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Silver hopeful new CBA agreed to by Friday at midnight deadline

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Kurt Helin and Corey Robinson detail how the new CBA will impact the NBA, including the inception of a new mid-season tournament, changes made to award eligibility, and alterations to the luxury tax and payroll spending.

The sides have pushed the deadline back twice, but no more: Friday night at midnight the NBA (on behalf of the owners) and the league’s players’ union will have agreed to a new Collective Bargaining Agreement (CBA), or either side can opt-out and trigger the first steps toward a summer lockout.

“I certainly can foresee [a CBA] getting done and I hope we do get one done,” NBA Commissioner Adam Silver said Wednesday at a press conference following a Board of Governor’s meeting.

However, he added if a new CBA is not in place, the owners planned to opt out of the current one, which would then expire June 30 (and that would become the new, hard deadline to get a new deal in place and avoid a lockout).

NBPA Executive Director Tamika Tremaglio said the players do not plan to opt-out.

“The March 31st deadline is an important benchmark, and we are doing everything in our power to reach an agreement with the league,” Tremaglio said in a statement. “If we don’t have a deal and the league decides to opt-out, it will be disappointing considering all the work both sides have put into the negotiations, and the fair nature of our requests. As far as our fans are concerned, it will be business as usual. Games will continue uninterrupted.”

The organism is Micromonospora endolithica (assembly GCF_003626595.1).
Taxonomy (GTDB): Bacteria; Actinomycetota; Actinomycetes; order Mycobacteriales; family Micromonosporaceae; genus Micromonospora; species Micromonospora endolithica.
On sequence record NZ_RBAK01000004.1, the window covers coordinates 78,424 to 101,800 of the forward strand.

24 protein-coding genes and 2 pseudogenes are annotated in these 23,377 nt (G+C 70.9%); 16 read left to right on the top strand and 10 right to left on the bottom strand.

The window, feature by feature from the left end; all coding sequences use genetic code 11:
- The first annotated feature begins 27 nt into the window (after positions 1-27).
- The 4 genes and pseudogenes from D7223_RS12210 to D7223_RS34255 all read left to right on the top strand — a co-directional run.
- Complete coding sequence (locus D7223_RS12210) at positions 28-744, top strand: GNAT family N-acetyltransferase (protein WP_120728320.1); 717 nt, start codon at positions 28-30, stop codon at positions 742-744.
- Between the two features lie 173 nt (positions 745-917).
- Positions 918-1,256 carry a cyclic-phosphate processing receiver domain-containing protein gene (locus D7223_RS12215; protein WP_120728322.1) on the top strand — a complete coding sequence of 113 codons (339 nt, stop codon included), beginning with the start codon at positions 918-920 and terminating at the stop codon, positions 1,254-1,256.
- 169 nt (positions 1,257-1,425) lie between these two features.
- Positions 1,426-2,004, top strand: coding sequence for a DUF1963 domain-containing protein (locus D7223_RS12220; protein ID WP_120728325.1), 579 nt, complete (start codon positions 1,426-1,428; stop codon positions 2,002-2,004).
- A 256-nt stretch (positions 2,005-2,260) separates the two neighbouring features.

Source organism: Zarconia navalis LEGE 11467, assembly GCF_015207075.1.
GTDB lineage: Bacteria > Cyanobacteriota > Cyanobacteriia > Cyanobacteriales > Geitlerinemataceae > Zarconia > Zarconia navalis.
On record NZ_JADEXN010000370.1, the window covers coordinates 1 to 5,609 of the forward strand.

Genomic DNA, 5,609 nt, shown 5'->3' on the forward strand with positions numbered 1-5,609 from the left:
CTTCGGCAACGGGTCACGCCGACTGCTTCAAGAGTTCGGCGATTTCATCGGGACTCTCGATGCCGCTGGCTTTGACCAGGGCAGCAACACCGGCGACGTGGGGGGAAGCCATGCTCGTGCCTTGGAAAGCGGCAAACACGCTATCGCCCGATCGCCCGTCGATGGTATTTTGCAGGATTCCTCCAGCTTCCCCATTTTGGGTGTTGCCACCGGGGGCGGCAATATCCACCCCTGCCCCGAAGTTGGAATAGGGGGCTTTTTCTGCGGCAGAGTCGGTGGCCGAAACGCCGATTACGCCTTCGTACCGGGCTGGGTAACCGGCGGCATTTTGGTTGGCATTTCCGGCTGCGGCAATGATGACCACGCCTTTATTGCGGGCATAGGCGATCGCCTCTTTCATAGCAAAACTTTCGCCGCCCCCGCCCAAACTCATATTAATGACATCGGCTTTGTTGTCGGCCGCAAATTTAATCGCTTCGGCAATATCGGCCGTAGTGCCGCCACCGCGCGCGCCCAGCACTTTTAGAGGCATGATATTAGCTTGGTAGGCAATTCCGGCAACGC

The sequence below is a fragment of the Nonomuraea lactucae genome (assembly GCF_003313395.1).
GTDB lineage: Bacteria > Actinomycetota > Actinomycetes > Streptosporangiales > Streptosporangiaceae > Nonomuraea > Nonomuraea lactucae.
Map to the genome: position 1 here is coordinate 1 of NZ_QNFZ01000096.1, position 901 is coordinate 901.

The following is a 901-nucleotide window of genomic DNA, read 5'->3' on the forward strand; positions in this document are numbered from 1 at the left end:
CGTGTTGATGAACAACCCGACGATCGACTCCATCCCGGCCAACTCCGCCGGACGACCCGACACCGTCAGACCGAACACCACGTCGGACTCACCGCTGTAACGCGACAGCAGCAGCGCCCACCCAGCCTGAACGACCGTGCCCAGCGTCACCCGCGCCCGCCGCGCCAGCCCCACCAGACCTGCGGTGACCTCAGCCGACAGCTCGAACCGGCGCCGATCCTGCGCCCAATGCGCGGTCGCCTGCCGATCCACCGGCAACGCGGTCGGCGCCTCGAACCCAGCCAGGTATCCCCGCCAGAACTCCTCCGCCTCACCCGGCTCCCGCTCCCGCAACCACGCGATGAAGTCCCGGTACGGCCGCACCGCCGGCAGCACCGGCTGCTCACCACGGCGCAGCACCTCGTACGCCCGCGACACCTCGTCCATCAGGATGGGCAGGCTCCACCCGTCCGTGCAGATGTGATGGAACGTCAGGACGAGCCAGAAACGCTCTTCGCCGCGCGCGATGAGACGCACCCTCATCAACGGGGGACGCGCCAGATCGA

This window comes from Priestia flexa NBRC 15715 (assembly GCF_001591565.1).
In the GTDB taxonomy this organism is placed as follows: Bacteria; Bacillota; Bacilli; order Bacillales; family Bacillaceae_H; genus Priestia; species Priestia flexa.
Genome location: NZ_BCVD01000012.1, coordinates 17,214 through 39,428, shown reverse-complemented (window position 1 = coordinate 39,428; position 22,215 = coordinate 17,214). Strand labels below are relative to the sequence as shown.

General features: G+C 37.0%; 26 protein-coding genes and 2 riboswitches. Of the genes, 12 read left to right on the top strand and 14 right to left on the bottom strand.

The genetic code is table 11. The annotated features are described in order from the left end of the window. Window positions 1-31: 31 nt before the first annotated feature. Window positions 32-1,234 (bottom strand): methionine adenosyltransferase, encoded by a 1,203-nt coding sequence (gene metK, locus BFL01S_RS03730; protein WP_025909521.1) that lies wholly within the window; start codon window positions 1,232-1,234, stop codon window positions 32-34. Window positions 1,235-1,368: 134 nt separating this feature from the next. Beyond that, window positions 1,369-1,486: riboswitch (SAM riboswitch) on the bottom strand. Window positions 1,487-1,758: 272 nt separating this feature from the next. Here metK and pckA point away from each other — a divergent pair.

The sides agreed early not to negotiate through the media, which has kept talk about roadblocks and what is on the table relatively quiet. However, the configuration of the luxury tax (with a focus on limiting higher-spending teams), a possible mid-season tournament, new veteran contract extension language, a games-played minimum to qualify for the league’s end-of-season awards, and allowing high schoolers to jump straight to the NBA are among the topics known to be having caused some tension. The sides have been in talks for more than a year on a new deal, but it is a complex negotiation as the CBA covers literally every aspect of the NBA’s business.

“Still a lot to go in the next few days,” Silver said. “There’s just something about collective bargaining where deadlines are necessary and seemingly sides tend to hold their best positions until the very end. My sense is this will go down to the very end.”

The last CBA was signed in 2017 and has largely served both sides well as league profits — and with that player salaries — grew. That CBA included the early opt-outs this year and the early deadlines, hoping to avoid a potential work stoppage of any kind. Both sides are hoping to avoid that worst-case scenario.

They have until Friday to meet that first deadline.